It is widely understood by patients, general practitioners and specialists that prostate cancer is a heterogeneous disease with a spectrum of risk to patients ranging from no symptoms during life, to developing symptomatic metastatic disease needing systemic therapies or indeed death. It is also understood, that considering this variance, a range of treatment approaches for localised disease are needed. These range from active surveillance for low risk disease, to radical therapy for disease that although localised, appears to present a high risk of progression or death if the patient is not treated. Focal ablation has emerged in the last 10 years as a middle ground where treatment and eradication of disease is possible but without the burden of side effects and complications seen with whole gland therapies.
In this review we aim to present the background data supporting whole gland therapy and its proposed advantages over surveillance/conservative management. The risks of these treatments will be discussed to demonstrate the trade-off being made by men who choose this approach.
We will discuss the selection of men potentially suitable for focal therapy, who make up approximately 40% of men currently treated for prostate cancer (1). We will present the different focal treatment modalities and discuss the evidence for these treatments including the functional results.
We will end by discussing the other trade offs that some men prefer to make, choosing reduced side effects with focal therapy despite the absence of comparative and long-term data for these treatments. We will also highlight proposed and ongoing trials seeking to provide randomised comparative data with long term follow up that may one day provide evidence of equivalence in cancer outcome in suitable men.
The rationale and outcomes for radical treatment
In reviewing the PIVOT study, a clinician can have confidence that not all prostate cancer demands treatment. Those with low risk disease may have no progression or survival benefit after radical therapies in comparison to observation alone (2,3). Whilst the ProtecT study demonstrated no overall survival benefit, metastatic progression was less likely in patients undergoing radical treatments for localised prostate cancer in comparison to active surveillance (4).
These large robust studies have led to a more targeted use of radical treatments for localised intermediate and high-risk prostate cancer. Even so, the use of radical therapy and its inherent functional consequences, still may represent over treatment for many men and less harmful treatments may represent a better balance of benefit and risk for some.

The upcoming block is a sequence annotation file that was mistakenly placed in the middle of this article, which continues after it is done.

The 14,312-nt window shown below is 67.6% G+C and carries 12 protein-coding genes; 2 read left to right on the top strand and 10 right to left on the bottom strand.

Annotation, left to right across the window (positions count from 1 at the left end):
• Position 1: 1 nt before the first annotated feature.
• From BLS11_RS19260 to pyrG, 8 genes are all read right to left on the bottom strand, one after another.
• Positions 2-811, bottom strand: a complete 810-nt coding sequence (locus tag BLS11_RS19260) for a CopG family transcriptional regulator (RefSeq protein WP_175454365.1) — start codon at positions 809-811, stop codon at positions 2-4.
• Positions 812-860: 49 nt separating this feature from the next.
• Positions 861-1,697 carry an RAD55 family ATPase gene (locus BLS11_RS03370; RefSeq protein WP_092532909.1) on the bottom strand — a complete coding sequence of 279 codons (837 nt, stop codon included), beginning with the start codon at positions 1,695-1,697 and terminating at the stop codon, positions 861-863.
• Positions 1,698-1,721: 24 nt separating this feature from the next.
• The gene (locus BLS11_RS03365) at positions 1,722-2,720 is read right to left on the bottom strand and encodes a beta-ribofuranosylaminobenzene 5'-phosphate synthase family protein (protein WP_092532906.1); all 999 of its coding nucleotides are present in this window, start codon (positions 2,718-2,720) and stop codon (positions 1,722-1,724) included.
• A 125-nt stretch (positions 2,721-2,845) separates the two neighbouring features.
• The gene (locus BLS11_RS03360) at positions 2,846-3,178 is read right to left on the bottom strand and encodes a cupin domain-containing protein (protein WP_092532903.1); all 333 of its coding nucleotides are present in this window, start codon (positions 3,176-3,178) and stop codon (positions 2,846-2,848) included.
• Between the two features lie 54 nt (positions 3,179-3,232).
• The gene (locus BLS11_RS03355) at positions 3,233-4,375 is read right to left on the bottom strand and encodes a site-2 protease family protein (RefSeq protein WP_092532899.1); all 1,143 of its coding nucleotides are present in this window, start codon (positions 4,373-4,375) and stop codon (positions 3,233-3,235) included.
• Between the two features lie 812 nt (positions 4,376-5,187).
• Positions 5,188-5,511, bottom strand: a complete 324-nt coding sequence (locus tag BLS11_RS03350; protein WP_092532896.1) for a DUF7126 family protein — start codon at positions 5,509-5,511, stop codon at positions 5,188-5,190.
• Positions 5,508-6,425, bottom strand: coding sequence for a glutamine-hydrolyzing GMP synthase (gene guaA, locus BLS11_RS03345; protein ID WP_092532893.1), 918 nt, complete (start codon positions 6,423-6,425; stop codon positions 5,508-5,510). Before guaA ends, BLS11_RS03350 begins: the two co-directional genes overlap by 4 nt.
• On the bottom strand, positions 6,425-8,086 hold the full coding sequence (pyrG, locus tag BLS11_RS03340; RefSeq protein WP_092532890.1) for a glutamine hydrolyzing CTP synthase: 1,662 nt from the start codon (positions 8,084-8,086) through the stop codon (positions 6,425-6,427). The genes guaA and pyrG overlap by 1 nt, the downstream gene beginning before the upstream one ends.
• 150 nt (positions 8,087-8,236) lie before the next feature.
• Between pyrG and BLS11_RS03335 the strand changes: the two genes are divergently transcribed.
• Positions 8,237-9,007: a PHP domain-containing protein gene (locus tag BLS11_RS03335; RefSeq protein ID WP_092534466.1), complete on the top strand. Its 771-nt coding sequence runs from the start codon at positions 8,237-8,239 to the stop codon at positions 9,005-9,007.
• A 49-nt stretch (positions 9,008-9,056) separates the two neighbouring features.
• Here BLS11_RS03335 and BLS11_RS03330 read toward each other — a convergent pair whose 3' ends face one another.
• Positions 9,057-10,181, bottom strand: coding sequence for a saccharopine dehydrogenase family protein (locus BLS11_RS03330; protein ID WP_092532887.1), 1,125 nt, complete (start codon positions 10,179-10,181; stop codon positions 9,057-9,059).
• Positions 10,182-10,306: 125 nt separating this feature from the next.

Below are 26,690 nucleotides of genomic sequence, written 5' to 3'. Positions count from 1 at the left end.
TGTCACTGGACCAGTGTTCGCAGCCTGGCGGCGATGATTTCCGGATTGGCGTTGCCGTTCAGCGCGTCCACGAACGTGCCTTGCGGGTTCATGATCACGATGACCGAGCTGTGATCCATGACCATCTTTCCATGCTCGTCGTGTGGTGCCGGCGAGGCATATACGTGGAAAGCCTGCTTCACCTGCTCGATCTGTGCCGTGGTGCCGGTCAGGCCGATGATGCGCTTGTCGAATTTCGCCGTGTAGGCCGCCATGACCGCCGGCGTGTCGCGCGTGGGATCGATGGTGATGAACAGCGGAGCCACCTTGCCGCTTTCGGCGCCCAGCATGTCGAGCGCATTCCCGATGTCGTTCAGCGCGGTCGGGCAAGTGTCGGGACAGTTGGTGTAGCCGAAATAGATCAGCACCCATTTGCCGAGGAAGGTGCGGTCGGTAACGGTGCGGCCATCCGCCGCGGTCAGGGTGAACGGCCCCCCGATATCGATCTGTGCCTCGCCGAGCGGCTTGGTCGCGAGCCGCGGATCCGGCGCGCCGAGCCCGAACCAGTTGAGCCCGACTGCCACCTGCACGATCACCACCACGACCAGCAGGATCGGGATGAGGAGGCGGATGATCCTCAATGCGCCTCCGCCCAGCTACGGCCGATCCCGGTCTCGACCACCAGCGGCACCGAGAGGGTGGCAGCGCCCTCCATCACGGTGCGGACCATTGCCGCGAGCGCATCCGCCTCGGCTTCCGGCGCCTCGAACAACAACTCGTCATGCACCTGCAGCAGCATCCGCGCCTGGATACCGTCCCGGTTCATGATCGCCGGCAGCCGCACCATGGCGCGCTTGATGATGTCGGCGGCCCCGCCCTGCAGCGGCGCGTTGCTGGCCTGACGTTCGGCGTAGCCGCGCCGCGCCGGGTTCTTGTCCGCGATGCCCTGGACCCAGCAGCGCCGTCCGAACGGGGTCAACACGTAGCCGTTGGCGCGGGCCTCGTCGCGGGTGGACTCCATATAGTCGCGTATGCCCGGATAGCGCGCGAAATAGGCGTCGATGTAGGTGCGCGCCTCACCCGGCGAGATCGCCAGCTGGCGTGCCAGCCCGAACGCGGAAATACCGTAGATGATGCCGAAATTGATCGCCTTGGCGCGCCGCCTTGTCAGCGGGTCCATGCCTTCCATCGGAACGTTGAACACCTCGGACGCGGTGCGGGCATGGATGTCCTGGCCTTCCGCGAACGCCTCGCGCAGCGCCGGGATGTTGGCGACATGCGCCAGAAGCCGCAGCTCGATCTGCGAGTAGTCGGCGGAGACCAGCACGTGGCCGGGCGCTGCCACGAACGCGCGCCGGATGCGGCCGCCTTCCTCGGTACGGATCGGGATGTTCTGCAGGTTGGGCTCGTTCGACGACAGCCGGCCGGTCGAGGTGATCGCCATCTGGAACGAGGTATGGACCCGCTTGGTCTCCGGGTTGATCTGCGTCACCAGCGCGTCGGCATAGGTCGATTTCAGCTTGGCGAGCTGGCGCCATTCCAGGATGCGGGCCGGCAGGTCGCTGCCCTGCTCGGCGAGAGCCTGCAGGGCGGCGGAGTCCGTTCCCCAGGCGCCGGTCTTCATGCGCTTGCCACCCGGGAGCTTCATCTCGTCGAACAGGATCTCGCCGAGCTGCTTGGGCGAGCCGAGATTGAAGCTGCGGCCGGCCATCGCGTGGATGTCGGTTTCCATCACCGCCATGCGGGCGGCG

Rationale for focal therapy
Focal therapy is not an alternative to active surveillance but may lend itself to a group of patients with clinically significant, localized targetable disease who value their genitourinary function (5).
There has been a significant movement towards tissue sparing treatments over the last 25 years, notably the move from radical mastectomy as the standard, to wide local excision for many patients nowadays (6). Oncological outcomes are demonstrated to be excellent, with markedly reduced morbidity. Similarly, small renal tumours are increasingly managed with tissue preserving techniques using percutaneous or laparoscopic cryotherapy, resulting in comparable oncological control, fewer complications, and minimised renal dysfunction (7).
Uptake of tissue sparing techniques has been hindered within the prostate cancer field, due to the historic difficulty in accurately localising the regions of the gland affected by the disease (8). For example, active surveillance patients diagnosed by TRUS biopsy have demonstrated early upstaging/upgrading in 26–40% of men that underwent subsequent combination of template and MRI-targeted biopsy, or template mapping biopsy alone (9,10).
Diagnostic modalities are improving rapidly, leading to focal therapy becoming increasingly accepted. Currently NICE guidance IPG 424/2 and IPG 423/2 allow for the use of high intensity focused ultrasound (HIFU) or cryotherapy provided prospective data is collected, and further focal therapies are permissible within trial settings.
Suitable diagnostic pathways and patient selection for focal therapy